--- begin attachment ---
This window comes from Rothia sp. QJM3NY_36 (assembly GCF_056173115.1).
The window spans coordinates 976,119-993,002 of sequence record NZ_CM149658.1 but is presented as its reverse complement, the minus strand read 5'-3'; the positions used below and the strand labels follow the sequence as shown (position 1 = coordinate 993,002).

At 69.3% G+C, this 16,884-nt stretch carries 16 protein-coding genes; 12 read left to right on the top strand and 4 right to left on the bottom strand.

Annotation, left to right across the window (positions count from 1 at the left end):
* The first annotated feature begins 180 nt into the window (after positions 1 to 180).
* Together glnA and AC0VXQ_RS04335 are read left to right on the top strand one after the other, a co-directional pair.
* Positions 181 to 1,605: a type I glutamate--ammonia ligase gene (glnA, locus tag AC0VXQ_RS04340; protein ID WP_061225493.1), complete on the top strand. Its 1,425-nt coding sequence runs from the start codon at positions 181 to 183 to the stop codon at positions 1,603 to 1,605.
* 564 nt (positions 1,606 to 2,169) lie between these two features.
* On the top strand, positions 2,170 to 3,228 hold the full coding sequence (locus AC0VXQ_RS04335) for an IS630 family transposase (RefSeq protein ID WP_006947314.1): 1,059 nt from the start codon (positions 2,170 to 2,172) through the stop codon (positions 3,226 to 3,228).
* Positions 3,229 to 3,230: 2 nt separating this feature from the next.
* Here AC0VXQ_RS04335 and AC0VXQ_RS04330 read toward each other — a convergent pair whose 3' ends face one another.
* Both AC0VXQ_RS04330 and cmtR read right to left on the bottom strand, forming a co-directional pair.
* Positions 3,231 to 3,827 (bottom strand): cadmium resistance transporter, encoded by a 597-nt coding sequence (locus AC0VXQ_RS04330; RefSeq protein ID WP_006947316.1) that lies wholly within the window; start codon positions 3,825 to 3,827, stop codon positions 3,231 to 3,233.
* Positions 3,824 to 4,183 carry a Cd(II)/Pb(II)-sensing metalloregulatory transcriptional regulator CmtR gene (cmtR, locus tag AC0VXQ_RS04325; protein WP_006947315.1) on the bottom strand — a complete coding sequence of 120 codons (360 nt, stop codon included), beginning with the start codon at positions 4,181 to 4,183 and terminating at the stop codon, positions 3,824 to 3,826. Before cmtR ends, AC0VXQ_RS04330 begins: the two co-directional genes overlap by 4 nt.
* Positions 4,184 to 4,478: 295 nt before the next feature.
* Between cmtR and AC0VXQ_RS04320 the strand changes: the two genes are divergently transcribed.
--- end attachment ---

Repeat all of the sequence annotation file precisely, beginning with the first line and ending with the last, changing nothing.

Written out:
This window comes from Rothia sp. QJM3NY_36 (assembly GCF_056173115.1).
The window spans coordinates 976,119-993,002 of sequence record NZ_CM149658.1 but is presented as its reverse complement, the minus strand read 5'-3'; the positions used below and the strand labels follow the sequence as shown (position 1 = coordinate 993,002).

At 69.3% G+C, this 16,884-nt stretch carries 16 protein-coding genes; 12 read left to right on the top strand and 4 right to left on the bottom strand.

Annotation, left to right across the window (positions count from 1 at the left end):
* The first annotated feature begins 180 nt into the window (after positions 1 to 180).
* Together glnA and AC0VXQ_RS04335 are read left to right on the top strand one after the other, a co-directional pair.
* Positions 181 to 1,605: a type I glutamate--ammonia ligase gene (glnA, locus tag AC0VXQ_RS04340; protein ID WP_061225493.1), complete on the top strand. Its 1,425-nt coding sequence runs from the start codon at positions 181 to 183 to the stop codon at positions 1,603 to 1,605.
* 564 nt (positions 1,606 to 2,169) lie between these two features.
* On the top strand, positions 2,170 to 3,228 hold the full coding sequence (locus AC0VXQ_RS04335) for an IS630 family transposase (RefSeq protein ID WP_006947314.1): 1,059 nt from the start codon (positions 2,170 to 2,172) through the stop codon (positions 3,226 to 3,228).
* Positions 3,229 to 3,230: 2 nt separating this feature from the next.
* Here AC0VXQ_RS04335 and AC0VXQ_RS04330 read toward each other — a convergent pair whose 3' ends face one another.
* Both AC0VXQ_RS04330 and cmtR read right to left on the bottom strand, forming a co-directional pair.
* Positions 3,231 to 3,827 (bottom strand): cadmium resistance transporter, encoded by a 597-nt coding sequence (locus AC0VXQ_RS04330; RefSeq protein ID WP_006947316.1) that lies wholly within the window; start codon positions 3,825 to 3,827, stop codon positions 3,231 to 3,233.
* Positions 3,824 to 4,183 carry a Cd(II)/Pb(II)-sensing metalloregulatory transcriptional regulator CmtR gene (cmtR, locus tag AC0VXQ_RS04325; protein WP_006947315.1) on the bottom strand — a complete coding sequence of 120 codons (360 nt, stop codon included), beginning with the start codon at positions 4,181 to 4,183 and terminating at the stop codon, positions 3,824 to 3,826. Before cmtR ends, AC0VXQ_RS04330 begins: the two co-directional genes overlap by 4 nt.
* Positions 4,184 to 4,478: 295 nt before the next feature.
* Between cmtR and AC0VXQ_RS04320 the strand changes: the two genes are divergently transcribed.